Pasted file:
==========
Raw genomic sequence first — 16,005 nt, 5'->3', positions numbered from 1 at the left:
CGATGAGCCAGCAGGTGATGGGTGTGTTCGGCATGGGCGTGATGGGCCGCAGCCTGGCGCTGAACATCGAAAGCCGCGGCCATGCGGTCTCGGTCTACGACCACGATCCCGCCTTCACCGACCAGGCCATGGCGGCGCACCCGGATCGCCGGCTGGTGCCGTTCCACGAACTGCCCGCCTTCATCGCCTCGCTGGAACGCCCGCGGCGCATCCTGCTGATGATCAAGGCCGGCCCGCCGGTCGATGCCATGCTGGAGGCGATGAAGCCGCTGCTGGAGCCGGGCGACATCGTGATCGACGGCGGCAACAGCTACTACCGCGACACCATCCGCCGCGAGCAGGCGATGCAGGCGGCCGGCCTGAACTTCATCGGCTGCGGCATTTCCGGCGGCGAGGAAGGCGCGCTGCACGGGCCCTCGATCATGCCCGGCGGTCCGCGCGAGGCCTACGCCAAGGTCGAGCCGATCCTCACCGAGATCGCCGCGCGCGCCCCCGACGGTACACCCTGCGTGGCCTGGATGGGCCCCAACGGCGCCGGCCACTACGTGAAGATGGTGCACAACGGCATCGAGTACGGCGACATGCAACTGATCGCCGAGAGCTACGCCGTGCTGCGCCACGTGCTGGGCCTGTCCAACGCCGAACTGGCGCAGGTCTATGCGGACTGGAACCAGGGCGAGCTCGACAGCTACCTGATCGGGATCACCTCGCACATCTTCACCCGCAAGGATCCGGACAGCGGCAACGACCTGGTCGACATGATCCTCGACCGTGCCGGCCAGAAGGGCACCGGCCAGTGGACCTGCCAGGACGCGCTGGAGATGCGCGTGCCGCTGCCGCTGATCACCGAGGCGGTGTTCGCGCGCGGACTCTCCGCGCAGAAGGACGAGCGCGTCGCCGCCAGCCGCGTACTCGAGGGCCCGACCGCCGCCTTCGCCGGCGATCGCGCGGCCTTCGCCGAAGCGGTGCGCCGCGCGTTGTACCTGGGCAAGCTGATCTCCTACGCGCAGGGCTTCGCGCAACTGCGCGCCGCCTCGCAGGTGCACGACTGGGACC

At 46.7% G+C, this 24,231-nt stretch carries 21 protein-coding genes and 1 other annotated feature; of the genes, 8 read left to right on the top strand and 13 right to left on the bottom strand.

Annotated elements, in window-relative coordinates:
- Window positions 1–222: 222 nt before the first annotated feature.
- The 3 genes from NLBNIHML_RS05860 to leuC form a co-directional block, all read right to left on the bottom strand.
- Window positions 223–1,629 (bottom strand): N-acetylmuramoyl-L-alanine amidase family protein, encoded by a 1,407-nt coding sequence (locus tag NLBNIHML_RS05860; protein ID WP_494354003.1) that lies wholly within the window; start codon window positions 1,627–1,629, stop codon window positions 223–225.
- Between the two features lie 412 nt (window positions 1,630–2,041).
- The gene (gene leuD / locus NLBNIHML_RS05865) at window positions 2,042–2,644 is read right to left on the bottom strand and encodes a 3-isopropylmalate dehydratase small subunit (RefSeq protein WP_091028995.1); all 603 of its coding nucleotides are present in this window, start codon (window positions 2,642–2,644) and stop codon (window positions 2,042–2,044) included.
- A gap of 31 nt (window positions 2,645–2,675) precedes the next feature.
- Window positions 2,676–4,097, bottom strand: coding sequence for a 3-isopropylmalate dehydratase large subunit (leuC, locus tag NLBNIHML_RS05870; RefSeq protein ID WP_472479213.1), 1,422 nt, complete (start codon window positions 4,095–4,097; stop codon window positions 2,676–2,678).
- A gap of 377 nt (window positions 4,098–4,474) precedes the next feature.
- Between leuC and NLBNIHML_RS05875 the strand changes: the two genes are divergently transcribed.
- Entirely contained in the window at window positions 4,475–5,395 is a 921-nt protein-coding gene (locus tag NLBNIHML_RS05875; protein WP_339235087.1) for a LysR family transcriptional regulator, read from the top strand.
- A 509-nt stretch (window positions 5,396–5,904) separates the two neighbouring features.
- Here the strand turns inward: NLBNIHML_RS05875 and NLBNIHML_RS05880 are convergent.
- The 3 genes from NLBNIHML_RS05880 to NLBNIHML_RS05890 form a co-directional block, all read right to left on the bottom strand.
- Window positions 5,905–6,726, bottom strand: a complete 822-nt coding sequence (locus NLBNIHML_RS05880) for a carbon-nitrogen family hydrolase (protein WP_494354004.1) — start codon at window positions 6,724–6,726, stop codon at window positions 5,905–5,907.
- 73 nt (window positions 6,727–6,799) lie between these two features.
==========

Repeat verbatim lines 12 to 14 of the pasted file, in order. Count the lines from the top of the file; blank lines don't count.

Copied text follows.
- A gap of 377 nt (window positions 4,098–4,474) precedes the next feature.
- Between leuC and NLBNIHML_RS05875 the strand changes: the two genes are divergently transcribed.
- Entirely contained in the window at window positions 4,475–5,395 is a 921-nt protein-coding gene (locus tag NLBNIHML_RS05875; protein WP_339235087.1) for a LysR family transcriptional regulator, read from the top strand.